Fire crews in N. California gain ground

(NBC News) – Calming winds are helping firefighters make progress against the string of deadly wildfires burning in Northern California.

Tens of thousands of evacuees were allowed to return home Sunday, but authorities are warning the danger hasn’t completely ended.

“They’re not going down easy, but we’re getting them and we feel a lot better about that,” said CAL FIRE Assistant Chief Bret Gouvea.

At least 40 people have been killed and 5,700 homes and businesses have been destroyed since the fires began early last week.

Hundreds of people are still missing. Search crews are now going door-to-door in burned out neighborhoods, sifting through the ashes for any sign of remains.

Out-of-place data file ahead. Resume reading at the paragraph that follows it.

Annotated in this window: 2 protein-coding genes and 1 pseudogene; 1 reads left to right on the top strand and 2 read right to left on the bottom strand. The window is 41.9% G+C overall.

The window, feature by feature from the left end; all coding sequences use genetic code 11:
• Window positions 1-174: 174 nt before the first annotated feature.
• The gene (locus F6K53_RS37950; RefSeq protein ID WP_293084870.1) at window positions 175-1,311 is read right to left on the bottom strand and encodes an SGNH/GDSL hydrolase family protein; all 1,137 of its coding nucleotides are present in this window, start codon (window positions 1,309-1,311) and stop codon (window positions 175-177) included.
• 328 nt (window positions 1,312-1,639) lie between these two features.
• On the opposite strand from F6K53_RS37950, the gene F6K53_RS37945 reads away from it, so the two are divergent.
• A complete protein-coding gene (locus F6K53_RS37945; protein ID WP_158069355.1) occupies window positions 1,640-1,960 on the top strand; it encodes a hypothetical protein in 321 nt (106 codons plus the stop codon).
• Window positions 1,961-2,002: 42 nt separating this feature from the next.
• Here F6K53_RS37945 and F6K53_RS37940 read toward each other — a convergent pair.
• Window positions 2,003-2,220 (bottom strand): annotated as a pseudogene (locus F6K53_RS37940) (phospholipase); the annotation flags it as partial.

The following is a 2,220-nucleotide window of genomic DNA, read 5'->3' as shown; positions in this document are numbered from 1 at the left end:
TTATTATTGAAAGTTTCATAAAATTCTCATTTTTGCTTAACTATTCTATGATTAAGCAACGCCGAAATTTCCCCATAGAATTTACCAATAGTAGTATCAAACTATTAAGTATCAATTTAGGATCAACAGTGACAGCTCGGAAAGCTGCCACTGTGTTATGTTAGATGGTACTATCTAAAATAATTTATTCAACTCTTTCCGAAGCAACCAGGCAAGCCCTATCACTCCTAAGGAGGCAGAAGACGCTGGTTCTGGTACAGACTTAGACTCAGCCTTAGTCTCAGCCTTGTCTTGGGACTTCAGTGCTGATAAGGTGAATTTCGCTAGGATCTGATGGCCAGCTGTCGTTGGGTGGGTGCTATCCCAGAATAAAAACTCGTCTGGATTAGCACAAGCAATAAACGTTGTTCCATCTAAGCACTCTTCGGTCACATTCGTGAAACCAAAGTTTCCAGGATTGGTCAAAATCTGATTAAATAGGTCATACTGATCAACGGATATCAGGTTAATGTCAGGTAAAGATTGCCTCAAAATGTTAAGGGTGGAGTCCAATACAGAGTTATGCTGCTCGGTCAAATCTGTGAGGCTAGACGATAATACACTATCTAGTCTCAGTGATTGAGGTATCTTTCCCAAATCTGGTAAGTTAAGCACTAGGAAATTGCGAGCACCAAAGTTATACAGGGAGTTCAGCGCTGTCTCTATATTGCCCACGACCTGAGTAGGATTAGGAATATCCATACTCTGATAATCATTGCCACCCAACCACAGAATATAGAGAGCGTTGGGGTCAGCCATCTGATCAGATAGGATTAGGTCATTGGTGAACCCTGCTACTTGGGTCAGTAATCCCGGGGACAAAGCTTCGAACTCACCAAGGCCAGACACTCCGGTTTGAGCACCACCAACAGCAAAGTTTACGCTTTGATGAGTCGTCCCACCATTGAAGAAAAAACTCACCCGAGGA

On Saturday, Gov. Jerry Brown called the wildfires “one of the greatest if not the greatest tragedy California has ever faced.”

Four more victims were identified during an afternoon press conference, bringing the total number of victims whose identities have been confirmed to 14.

The heavy smoke from the wildfires prompted an air quality alert to be issued for San Joaquin, Stanislaus, Merced, Madera, Fresno, Kings, Tulare and the valley portion of Kern Counties, the National Weather Service said. The alert is expected to stay in effect until Tuesday.

The National Weather Service says exposure to the smoke can cause serious health problems, aggravate lung disease, cause asthma attacks and acute bronchitis, and increase risk of respiratory infections.

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